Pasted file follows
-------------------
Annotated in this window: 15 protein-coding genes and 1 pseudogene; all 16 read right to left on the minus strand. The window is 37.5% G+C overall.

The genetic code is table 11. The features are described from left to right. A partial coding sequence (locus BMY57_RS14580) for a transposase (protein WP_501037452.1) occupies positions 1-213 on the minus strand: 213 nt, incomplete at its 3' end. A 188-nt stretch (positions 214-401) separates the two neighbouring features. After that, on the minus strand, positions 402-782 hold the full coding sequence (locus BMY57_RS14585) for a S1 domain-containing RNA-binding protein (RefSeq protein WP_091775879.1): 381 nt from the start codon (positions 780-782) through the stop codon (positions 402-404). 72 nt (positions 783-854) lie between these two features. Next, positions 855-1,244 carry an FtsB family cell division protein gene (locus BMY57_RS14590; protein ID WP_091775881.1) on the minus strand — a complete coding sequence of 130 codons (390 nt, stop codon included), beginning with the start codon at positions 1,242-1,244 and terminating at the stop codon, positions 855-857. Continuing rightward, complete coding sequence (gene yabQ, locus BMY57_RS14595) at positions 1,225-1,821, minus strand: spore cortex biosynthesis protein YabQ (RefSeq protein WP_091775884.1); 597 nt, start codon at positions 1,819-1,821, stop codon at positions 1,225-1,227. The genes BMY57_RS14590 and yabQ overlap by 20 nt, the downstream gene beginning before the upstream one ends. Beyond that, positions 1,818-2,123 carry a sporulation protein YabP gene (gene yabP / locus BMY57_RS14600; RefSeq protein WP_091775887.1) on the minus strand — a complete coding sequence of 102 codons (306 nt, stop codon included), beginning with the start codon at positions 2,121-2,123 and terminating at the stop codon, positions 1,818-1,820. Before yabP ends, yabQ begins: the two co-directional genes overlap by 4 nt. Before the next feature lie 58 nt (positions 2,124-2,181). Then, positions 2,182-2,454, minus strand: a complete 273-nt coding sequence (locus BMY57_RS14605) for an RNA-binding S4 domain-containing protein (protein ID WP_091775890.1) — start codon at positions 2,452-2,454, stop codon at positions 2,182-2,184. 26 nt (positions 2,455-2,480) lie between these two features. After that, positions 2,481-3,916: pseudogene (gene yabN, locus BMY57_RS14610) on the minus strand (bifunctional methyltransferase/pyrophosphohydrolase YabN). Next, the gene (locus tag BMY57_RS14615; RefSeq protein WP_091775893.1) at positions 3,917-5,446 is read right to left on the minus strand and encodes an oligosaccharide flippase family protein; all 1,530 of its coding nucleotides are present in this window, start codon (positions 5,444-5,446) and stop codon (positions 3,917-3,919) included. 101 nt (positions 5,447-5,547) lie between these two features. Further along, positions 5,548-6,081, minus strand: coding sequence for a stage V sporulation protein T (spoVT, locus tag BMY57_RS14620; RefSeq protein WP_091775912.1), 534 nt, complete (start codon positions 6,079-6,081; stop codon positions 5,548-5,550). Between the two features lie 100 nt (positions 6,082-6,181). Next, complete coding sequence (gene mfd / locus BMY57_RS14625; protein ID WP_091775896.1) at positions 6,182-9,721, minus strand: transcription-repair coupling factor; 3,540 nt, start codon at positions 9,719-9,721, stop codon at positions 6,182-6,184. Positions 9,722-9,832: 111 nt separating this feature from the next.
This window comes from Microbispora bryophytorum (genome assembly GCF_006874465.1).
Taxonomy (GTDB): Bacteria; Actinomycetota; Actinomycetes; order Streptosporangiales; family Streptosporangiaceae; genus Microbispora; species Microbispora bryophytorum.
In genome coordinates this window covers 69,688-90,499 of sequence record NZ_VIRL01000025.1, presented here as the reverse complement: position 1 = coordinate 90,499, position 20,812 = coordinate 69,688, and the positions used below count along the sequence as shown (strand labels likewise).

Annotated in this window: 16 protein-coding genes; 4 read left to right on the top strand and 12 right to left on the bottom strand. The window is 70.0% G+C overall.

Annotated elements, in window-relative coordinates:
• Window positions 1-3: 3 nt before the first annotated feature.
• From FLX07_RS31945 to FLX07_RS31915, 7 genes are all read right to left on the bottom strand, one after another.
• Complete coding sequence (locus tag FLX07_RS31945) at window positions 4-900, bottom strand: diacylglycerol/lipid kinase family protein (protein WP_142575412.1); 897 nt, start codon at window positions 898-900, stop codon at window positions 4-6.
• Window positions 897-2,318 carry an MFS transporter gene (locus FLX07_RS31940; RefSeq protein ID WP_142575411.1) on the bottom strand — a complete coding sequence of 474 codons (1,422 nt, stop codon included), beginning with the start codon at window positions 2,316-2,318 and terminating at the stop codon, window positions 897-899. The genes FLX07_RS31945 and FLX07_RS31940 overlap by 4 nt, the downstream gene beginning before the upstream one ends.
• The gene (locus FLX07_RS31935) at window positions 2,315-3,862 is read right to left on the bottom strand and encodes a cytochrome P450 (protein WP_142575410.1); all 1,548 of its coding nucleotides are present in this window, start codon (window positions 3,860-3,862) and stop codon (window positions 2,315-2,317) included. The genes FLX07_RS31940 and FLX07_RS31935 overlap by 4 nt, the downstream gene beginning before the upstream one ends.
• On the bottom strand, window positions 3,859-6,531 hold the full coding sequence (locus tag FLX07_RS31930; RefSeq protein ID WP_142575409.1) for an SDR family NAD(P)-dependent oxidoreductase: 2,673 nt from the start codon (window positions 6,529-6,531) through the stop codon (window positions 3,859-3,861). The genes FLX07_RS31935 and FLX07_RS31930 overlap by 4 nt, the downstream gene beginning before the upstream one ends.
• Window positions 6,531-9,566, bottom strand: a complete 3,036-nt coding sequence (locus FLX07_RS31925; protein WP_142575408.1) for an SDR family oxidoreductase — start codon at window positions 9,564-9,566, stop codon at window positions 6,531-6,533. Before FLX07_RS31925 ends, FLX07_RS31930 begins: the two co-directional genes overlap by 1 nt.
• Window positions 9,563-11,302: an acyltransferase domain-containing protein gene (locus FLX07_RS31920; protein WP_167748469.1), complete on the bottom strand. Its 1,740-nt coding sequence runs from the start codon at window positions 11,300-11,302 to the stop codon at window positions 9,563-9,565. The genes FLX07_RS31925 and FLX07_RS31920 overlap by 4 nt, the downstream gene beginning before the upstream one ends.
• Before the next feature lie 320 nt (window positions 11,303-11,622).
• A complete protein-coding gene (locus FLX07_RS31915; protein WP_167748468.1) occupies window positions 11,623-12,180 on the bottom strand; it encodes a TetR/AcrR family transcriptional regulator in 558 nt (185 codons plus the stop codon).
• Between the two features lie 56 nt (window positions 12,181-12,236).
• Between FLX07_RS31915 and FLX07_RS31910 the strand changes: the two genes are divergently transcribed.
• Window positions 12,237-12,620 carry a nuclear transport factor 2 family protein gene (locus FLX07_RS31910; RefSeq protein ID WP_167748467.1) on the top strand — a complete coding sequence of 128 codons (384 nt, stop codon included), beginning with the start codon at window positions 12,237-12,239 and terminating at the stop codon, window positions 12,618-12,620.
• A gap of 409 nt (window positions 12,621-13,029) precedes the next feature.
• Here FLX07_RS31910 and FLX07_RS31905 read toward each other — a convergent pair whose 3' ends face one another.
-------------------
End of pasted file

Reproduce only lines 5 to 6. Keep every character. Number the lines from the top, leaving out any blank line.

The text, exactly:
In genome coordinates this window covers 69,688-90,499 of sequence record NZ_VIRL01000025.1, presented here as the reverse complement: position 1 = coordinate 90,499, position 20,812 = coordinate 69,688, and the positions used below count along the sequence as shown (strand labels likewise).

Annotated in this window: 16 protein-coding genes; 4 read left to right on the top strand and 12 right to left on the bottom strand. The window is 70.0% G+C overall.